kyle cassidy (kylecassidy) wrote,
kyle cassidy
kylecassidy

Fear and Loathing on the Campaign Trail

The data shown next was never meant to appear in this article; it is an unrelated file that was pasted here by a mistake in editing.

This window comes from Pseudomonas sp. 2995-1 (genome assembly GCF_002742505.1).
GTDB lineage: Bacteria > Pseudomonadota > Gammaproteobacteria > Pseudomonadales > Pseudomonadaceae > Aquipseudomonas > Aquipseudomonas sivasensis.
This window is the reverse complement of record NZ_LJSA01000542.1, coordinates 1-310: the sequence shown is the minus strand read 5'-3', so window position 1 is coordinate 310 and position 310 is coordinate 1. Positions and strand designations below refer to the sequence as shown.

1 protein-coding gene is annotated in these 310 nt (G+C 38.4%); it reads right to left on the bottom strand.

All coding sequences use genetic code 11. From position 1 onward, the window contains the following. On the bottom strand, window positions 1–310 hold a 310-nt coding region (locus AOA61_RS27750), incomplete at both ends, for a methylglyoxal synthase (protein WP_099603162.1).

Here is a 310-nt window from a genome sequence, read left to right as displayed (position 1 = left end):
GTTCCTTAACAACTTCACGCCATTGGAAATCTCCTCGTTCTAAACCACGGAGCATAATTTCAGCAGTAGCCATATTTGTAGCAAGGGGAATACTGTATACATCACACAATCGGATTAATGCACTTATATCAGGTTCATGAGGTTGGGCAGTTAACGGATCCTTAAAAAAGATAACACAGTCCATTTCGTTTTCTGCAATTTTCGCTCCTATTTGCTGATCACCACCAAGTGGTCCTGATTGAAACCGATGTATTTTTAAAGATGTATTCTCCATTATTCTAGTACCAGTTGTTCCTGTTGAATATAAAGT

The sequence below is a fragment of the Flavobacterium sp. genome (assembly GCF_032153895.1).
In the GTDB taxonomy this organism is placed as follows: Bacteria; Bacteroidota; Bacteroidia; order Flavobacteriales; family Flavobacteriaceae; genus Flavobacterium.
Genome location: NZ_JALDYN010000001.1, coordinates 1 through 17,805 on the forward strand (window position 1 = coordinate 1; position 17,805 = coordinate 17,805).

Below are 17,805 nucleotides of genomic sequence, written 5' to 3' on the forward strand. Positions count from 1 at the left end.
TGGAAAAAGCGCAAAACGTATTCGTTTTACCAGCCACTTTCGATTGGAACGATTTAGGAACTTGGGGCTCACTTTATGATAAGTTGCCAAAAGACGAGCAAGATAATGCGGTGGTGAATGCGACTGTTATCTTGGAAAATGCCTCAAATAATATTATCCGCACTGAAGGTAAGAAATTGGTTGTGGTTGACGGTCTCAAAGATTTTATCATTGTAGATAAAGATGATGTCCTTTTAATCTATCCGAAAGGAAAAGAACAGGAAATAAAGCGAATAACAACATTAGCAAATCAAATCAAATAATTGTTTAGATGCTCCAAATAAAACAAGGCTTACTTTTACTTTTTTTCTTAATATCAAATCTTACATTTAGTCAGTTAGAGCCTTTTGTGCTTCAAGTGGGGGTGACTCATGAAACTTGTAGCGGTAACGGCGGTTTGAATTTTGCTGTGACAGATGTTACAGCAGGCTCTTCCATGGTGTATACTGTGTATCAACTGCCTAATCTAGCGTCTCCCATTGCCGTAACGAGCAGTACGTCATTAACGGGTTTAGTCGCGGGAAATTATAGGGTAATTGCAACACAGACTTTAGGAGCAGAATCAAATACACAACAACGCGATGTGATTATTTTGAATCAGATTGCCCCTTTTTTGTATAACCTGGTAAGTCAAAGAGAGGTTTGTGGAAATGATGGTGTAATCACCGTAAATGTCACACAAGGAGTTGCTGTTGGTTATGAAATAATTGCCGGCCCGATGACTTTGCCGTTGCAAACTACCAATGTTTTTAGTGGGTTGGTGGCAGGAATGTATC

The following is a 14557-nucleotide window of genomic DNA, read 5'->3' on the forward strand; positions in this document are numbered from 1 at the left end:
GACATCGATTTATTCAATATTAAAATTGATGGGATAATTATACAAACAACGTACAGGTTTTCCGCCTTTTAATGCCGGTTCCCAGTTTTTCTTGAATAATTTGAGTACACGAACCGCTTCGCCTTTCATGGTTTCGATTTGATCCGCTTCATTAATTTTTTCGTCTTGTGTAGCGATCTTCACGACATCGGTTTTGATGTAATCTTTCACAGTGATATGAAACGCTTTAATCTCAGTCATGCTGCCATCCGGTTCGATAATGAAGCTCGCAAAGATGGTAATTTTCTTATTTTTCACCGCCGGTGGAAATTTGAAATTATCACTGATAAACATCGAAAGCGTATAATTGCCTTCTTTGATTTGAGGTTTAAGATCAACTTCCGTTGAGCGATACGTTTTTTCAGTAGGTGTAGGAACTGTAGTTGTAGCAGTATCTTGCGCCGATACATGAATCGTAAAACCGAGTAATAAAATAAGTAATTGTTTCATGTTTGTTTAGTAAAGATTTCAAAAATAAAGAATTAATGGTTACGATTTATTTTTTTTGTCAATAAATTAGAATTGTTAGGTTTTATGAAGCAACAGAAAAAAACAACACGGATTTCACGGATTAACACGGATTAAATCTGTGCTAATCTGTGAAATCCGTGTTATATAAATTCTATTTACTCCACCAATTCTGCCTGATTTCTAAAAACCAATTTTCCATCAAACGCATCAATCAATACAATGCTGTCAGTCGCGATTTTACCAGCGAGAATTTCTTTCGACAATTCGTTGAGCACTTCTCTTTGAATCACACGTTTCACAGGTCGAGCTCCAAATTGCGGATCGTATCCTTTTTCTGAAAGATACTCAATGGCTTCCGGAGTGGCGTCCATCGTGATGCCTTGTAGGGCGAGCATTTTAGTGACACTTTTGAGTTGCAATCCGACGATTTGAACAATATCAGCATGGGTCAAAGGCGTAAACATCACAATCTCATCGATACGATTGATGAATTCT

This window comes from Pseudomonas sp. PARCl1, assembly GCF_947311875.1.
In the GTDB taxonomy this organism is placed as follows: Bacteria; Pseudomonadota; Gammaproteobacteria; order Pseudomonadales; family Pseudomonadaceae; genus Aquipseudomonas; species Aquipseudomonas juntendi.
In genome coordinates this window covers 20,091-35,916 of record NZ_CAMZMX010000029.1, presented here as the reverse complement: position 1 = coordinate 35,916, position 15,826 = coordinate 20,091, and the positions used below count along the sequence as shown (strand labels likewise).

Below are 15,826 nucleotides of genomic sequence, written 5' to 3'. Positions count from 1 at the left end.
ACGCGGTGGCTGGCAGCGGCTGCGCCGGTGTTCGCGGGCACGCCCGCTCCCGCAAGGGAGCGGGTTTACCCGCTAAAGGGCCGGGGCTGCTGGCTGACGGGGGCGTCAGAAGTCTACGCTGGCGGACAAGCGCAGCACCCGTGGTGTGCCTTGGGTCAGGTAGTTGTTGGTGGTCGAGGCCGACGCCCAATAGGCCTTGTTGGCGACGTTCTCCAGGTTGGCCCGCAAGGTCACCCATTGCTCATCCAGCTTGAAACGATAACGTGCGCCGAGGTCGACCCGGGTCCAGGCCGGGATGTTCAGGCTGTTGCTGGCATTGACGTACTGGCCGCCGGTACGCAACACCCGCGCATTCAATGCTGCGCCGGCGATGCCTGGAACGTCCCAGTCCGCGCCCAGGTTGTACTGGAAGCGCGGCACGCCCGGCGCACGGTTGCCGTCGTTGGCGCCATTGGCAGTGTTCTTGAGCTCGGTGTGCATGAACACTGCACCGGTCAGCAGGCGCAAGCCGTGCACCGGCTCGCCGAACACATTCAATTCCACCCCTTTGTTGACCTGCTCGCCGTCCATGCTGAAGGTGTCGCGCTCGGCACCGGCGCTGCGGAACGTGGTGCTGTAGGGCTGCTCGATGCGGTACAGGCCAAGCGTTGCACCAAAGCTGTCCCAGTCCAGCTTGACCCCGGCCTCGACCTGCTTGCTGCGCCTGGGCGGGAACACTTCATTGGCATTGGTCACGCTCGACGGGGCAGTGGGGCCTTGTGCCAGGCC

It was hot. It was damp. And it was raining. The rain wasn't so much falling as it was suspended in the air, you pushed through it rather than having it fall down upon you in the traditional way. The rain was hot, like a shower it soaked my vest, plastered my hair to my head, made my shoes squish, but it didn't evaporate, it had no cooling powers. All this and I had to shove my way through 3,000 people to photograph John Kerry the day before he was to, presumably, get nominated by his party. The Kerry camp had booked the steps of the art museum (called the "rocky steps" on the press kit). Nobody knew where press check in was. People pointed left, people pointed right, police had no idea or vague ideas. One said "around back". I went around back. Three very very serious guys from the Secret Service emphatically assured me in the most humorless way imaginable, that i was _not_ going in that way. "Absolutely not. Go around front and get in line." The line through the metal detectors was at least two hours long, I wasn't looking forward to standing in the baking hot sun when I could be hobnobbing it up in the press tent, but I got in line, waited, and went through the metal detectors with everybody else. When I got to the top of the steps, I saw that press check-in was indeed "around the back" where I'd been initially. I checked in, just as Kerry was going on stage. Made my way around front and immediately bumped into Molly Bingham, who was Al Gore's photographer in 2000, but more recently fameous for going missing in Iraq (she seems to have been found) sporting a pair of Leicas. The lighting situation was pretty bad from down in front, very backlit sky. I eventually moved over to the press riser and tried to get some shots of Kerry with city hall in the background thinking "Philadelphia Magazine". I ended up staying there for most of the event, got back down on the ground for the fireworks at the end, but as soon as kerry got off the stage, the secret service made all the photographers get off of the ground. Pool photographers up on the stage, everybody else up on the risers. I'd never seen that much security. I wasn't sure I was getting anything good from there but I kept shooting, mostly because everybody else was still blazing away. I noticed they never took their eyes away from their cameras. That must be how they ended up shooting for the AP i guess. monkey see monkey do, so i shove my camera back to my eyeball and pretty much fire any time i can see his face. The guy next to me has a D1h and every time Kerry looks up, he gets off 8 or 10 frames to my 2. lucky bastard. Anyway, in the end, it turned out that my best shot was not a closeup or a wide angle from 4 feet away, but the stuff i got from 40 yards away while he was working the crowd on his way out. Also, i got a lot of personal satisfaction in the realization that I liked my shot better than the Philadelphia Inquirers.
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